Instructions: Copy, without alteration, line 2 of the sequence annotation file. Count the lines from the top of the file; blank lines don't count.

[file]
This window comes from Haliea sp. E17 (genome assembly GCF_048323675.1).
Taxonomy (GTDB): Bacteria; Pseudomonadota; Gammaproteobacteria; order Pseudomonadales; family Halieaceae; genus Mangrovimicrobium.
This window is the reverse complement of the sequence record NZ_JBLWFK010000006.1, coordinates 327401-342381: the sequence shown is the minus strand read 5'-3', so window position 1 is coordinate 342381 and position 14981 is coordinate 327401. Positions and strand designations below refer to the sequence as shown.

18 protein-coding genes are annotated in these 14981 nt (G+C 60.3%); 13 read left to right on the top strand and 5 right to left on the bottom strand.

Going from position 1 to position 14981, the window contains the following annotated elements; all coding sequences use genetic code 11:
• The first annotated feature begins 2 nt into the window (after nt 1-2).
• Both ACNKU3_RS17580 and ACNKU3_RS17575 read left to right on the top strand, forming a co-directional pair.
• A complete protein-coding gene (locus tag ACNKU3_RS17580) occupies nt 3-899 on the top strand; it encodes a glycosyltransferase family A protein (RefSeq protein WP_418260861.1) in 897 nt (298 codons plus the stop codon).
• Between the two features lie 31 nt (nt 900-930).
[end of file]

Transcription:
Taxonomy (GTDB): Bacteria; Pseudomonadota; Gammaproteobacteria; order Pseudomonadales; family Halieaceae; genus Mangrovimicrobium.